For two recent visual effects blockbusters - Doctor Strange and Fantastic Beasts and Where to Find Them - Framestore’s FX team was called upon to craft some rather magical, and memorable, effects shots.
In Doctor Strange, that involved an array of ‘Eldritch’ magic weapons, shields and gateways, plus the production of Mandelbrotting and fractal-looking sets. On Fantastic Beasts, among other effects, the studio had to quickly solve a look for the Disapparate effect where a character teleports.
For these diverse and magical effects, Framestore looked to Houdini’s procedural powers, not only for the intricate detail required but also the ability to set up looks and apply them across different shots and locations as well as to make changes quickly in a fast changing art-directed environment. Here’s a look at how they approached the various work.
The effect: This is the magic that Doctor Strange (Benedict Cumberbatch) and the ‘good guys’ perform, including rune shields, the gateway effect and whips. Each magical element had to look slightly different but also exhibit similar behaviours.
Since the Eldritch magic was based on energy and light, Framestore looked to long exposure photography reference for how it would craft the sparks. Early tests replicated long and curved spark elements, but the ultimate result became a mix of different spark lengths.
How they pulled it off: An important factor in making the magic effects possible was giving visual effects artists full control. For that reason, Framestore chose Houdini to generate the sparks and Eldritch effects.
Once the effects had been lookdev’d, they were wrapped into show-wide Digital Assets that fit into the studio’s proprietary pipeline. This meant Framestore could scale the effect across the whole show and run each shot automatically. Each component of the Eldritch effects was assetised modularly, with certain core assets built to maintain and update the signature look-dev across the entire family of Eldritch shots.
The effect: At times, the good and bad guys of Doctor Strange are able to manipulate their environment unbeknownst to the general public, partly to put off their adversaries. These manipulations took the form of Mandelbrotting or fractal-looking sets that Framestore built as a kit, meaning that the pieces were used multiple times and instanced in Maya and Houdini.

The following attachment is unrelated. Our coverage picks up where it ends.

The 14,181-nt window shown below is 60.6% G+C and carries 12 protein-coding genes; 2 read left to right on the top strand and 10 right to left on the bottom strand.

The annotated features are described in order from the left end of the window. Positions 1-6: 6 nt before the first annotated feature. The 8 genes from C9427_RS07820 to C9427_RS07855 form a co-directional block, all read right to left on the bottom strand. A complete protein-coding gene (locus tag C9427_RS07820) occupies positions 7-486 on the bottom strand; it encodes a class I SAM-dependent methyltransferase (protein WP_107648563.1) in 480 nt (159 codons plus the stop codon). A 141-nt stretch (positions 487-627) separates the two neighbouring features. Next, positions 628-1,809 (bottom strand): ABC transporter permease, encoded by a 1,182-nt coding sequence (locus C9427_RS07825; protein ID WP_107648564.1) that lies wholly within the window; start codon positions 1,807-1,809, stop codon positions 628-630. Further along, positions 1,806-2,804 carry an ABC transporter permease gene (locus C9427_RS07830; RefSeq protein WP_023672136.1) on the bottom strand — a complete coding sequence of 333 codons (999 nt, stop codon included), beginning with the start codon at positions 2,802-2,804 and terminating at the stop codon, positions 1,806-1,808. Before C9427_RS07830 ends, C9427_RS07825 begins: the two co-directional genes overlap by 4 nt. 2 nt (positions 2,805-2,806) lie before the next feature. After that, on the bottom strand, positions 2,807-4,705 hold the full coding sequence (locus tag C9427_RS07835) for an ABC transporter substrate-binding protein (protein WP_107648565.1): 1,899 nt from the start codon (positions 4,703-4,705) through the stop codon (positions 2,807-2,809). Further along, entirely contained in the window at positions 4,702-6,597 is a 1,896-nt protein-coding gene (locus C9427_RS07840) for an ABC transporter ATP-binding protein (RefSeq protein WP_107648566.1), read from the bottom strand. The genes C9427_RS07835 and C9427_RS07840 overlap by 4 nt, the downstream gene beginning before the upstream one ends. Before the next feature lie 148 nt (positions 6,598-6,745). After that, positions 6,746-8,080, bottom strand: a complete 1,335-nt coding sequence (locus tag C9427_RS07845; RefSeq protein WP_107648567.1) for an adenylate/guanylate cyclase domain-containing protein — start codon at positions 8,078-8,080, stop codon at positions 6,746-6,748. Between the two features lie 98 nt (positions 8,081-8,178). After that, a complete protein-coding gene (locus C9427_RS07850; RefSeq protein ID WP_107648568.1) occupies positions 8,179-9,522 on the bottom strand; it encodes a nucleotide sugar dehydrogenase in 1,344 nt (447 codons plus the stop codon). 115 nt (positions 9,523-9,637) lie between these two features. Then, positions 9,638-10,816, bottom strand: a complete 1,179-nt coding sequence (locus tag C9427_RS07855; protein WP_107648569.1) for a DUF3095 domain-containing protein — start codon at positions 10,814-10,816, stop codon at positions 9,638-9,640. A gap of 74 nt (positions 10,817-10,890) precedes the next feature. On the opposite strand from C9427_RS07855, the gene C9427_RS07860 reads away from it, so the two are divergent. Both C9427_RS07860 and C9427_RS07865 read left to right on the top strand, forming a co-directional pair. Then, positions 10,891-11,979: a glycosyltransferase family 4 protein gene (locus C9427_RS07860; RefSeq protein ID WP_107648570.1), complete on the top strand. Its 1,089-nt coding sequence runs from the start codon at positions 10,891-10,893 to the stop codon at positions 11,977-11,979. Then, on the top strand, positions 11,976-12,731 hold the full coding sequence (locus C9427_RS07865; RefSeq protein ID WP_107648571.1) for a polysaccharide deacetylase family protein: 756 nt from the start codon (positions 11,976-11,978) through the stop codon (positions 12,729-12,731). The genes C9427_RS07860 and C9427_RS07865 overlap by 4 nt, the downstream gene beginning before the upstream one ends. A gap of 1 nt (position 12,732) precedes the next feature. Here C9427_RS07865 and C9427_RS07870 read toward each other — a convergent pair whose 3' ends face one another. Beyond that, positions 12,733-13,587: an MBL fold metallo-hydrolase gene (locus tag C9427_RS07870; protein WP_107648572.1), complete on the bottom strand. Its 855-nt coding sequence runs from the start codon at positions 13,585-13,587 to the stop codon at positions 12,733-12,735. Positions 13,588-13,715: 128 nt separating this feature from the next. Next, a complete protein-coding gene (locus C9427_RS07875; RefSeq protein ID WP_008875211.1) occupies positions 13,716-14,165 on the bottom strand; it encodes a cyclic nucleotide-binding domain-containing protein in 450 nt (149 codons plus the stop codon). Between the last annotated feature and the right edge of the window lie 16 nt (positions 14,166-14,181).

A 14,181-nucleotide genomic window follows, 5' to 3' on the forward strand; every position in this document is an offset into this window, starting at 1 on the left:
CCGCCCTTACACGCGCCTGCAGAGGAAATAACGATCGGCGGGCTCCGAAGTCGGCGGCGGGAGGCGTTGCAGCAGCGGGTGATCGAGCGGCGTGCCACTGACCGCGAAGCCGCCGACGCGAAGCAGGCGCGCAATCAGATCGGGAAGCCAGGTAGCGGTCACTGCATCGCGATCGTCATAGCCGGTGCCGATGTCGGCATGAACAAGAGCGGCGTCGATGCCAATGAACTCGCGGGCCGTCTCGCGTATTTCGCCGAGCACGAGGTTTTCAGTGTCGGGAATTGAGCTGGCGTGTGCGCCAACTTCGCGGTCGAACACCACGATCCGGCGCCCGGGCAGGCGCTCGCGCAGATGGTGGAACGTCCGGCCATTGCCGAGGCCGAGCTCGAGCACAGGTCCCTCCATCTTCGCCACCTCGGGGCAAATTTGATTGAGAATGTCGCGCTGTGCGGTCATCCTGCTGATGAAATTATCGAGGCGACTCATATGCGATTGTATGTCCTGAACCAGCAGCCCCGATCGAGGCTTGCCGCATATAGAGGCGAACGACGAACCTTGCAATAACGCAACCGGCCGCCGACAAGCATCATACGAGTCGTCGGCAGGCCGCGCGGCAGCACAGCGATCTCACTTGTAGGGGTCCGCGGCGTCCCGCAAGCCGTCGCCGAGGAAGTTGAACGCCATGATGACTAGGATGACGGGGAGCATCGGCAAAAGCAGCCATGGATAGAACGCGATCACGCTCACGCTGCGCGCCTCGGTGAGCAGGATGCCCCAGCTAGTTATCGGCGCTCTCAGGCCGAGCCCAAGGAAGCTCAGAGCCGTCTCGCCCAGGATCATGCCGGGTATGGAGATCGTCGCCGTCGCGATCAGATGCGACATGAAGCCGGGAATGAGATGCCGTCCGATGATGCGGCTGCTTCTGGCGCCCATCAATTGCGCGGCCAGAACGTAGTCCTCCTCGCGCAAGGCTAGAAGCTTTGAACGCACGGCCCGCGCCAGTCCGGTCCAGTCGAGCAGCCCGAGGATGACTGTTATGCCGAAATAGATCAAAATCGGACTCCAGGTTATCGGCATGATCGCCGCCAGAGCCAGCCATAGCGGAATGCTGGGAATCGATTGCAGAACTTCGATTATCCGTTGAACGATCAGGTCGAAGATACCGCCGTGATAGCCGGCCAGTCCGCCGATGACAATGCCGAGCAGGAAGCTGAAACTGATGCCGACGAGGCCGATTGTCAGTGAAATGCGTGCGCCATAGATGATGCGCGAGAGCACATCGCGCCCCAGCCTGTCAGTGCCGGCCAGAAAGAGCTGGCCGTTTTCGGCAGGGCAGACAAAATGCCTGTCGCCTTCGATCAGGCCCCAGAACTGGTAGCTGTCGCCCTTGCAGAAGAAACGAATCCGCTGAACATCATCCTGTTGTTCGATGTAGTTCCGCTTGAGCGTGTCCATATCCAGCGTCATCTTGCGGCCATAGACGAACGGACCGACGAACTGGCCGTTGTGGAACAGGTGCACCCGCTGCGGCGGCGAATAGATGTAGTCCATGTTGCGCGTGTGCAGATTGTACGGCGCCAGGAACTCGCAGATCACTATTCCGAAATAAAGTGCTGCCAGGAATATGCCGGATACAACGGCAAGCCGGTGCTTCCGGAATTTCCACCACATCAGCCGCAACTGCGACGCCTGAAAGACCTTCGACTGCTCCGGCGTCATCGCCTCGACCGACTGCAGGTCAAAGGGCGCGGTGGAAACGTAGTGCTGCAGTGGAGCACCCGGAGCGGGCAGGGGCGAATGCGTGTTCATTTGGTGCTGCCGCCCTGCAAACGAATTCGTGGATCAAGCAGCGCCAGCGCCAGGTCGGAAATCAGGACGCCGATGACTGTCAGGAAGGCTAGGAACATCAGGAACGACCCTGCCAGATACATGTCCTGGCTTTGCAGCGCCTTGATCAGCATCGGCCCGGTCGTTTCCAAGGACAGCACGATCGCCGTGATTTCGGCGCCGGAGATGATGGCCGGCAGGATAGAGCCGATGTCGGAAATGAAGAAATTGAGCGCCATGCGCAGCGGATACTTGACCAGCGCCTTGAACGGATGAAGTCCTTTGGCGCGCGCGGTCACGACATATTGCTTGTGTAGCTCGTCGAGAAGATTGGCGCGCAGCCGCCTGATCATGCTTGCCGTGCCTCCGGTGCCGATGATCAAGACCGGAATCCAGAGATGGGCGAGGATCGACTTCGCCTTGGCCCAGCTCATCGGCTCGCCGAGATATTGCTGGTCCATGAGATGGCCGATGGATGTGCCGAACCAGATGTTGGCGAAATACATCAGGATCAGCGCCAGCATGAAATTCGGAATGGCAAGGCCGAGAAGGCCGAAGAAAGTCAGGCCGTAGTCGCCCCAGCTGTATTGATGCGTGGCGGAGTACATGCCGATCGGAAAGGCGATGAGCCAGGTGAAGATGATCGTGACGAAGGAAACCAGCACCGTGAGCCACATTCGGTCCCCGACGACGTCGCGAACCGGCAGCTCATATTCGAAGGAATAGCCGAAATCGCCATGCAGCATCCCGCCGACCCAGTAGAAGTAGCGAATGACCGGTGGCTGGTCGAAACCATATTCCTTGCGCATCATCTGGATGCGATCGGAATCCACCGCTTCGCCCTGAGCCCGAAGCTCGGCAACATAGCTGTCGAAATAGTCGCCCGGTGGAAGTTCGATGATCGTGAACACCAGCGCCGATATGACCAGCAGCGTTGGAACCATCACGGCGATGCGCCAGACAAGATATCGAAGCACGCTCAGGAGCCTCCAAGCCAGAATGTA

How they pulled it off: For the Houdini end, a suite of tools was built to handle how the fractal would look, and then applied only to the attributes needed for shading back onto the instancer points. The tool suite had a visualization of multiple fractal patterns, which could be tracked to the animation via a series of matrix calculations and offsets which get passed to the shader. The visualization had to be locked 1 to 1 with how Arnold would render, so a considerable amount of time was spent with the shading department exchanging fractal algorithms. Due to how heavy the fractals are, everything was done at render time. This allowed for the minimum output on disk, infinite resolution, and quicker turnarounds.
Doctor Strange takes on his adversaries in the Sanctum
One of the most challenging Mandelbrotting sets was required for a scene in which the evil Kaecilius enters the sanctum foyer. The fractal functions here had thousands of variations and each sanctum foyer piece had to be manually mapped for the pattern to be applied. Later, patterns would be evolved using the parameters from those functions, using chop networks to analyze animation. And on top of it all, the vision on how it all should look changed almost every week during the time of the production. As a result, Framestore made various libraries of fractal presets that could be swapped out based on notes from client.
The effect: The Disapparate effect is the teleportation of a character from one place to another. In Fantastic Beasts and Where to Find Them, the effect had to feel similar to previous films in the Harry Potter series, where each limb of the character had to move independently yet feel connected and ultimately collapse into a singularity. The Disapparate effect a late addition to the production schedule for the FX department at Framestore, but it meant that Houdini would be a good fit as it allowed the team to quickly develop procedural systems that could fit inside the studio’s proprietary pipeline.
How they pulled it off: Since the shots had to be pulled off quickly and across multiple sites, the tool for the Disapparate effect had to be easy to use and have a fast turnaround time. Framestore therefore took advantage of the native modular nature of Houdini to roll out the tool in sections, so that artists at different sites could generate preview animation while the final result was being generated.
The preview tool generated curves based on random transforms using a central pivot that was capable of being animated. These curved describe the shape and speed at which the trails would form, and had manipulators to post deform and manipulate artistically based on the high level of artistic direction the filmmakers were providing.
A breakdown of Framestore’s many and varied visual effects in Fantastic Beasts, including other work done in Houdini such as the volumetric animals, and various snow and ice kick-ups in the zoo sequence
Once ready, the secondary tool simply plugged into the first tool that had been used to approve shots by supervisors. This then generated the final volumes and secondary simulations that pushed the shots through to final. The main part of the effect was generated using SDFs and manipulating the distance component using VEX in order to generate the motion blur style temporal effect and secondary fluid dynamic simulations were delicately added to provide extra interest without detracting from the main composition of the shots.